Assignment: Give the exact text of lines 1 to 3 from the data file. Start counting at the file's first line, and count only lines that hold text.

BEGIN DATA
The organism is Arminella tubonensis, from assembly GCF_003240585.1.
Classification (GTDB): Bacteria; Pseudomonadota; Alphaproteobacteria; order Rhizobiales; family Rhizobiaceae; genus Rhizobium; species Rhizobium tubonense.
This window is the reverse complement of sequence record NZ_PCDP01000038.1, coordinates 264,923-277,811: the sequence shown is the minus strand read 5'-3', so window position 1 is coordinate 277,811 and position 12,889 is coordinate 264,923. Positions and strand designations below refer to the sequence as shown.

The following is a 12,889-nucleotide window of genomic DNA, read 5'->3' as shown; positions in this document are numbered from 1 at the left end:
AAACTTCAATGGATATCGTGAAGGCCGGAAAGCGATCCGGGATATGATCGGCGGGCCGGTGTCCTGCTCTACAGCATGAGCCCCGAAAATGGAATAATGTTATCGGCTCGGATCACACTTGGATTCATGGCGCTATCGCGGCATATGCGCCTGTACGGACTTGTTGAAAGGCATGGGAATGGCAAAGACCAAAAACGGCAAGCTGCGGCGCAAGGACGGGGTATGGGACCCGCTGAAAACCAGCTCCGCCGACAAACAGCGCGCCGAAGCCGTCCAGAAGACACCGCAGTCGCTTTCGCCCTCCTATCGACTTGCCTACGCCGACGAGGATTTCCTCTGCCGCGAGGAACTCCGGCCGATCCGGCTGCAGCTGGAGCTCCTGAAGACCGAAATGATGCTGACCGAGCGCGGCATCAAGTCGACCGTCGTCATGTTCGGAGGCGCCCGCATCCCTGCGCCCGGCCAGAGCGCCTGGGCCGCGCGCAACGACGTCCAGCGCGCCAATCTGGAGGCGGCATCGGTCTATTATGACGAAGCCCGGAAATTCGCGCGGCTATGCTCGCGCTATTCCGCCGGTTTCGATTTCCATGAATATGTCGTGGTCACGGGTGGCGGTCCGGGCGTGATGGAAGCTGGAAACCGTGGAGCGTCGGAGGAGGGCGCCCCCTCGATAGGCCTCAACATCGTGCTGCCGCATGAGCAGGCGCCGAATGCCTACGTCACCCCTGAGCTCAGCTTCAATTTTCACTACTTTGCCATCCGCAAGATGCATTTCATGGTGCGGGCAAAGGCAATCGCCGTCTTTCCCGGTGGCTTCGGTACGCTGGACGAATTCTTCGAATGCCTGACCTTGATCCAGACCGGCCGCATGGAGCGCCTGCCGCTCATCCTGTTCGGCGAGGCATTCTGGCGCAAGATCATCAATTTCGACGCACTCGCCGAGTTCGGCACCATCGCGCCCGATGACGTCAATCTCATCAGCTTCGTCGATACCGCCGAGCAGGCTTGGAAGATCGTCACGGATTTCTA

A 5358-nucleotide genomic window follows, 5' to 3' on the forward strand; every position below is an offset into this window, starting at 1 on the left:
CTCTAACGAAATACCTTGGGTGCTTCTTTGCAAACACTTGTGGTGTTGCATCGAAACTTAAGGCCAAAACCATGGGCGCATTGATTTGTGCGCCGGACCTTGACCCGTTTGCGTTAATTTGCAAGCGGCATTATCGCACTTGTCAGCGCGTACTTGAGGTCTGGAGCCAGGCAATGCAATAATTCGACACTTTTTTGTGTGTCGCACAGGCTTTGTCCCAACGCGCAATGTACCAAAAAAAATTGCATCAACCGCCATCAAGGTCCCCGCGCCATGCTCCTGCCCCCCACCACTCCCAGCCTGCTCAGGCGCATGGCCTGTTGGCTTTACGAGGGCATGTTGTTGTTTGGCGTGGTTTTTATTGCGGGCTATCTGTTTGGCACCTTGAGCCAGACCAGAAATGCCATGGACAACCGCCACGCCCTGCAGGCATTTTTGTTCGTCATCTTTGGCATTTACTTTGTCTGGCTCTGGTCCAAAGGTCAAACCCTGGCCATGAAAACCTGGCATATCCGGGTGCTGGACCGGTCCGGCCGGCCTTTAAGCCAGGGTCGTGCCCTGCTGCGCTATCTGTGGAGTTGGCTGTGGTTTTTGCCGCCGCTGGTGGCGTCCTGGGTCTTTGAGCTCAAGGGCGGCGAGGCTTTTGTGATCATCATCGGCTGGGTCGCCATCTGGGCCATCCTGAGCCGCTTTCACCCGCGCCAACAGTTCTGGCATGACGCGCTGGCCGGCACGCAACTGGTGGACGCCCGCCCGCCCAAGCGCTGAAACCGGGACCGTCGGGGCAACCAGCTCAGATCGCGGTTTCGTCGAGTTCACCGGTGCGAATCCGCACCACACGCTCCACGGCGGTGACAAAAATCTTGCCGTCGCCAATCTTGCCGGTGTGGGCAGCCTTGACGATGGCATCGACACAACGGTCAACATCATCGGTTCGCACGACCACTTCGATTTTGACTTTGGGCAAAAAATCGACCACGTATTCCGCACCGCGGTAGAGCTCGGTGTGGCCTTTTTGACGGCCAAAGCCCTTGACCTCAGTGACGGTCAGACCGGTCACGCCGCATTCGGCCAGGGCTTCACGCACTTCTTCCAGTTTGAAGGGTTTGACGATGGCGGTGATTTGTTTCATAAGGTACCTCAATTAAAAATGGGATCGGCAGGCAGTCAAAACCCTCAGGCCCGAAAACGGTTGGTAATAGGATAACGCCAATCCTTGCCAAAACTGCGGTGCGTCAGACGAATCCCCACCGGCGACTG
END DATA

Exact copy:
The organism is Arminella tubonensis, from assembly GCF_003240585.1.
Classification (GTDB): Bacteria; Pseudomonadota; Alphaproteobacteria; order Rhizobiales; family Rhizobiaceae; genus Rhizobium; species Rhizobium tubonense.
This window is the reverse complement of sequence record NZ_PCDP01000038.1, coordinates 264,923-277,811: the sequence shown is the minus strand read 5'-3', so window position 1 is coordinate 277,811 and position 12,889 is coordinate 264,923. Positions and strand designations below refer to the sequence as shown.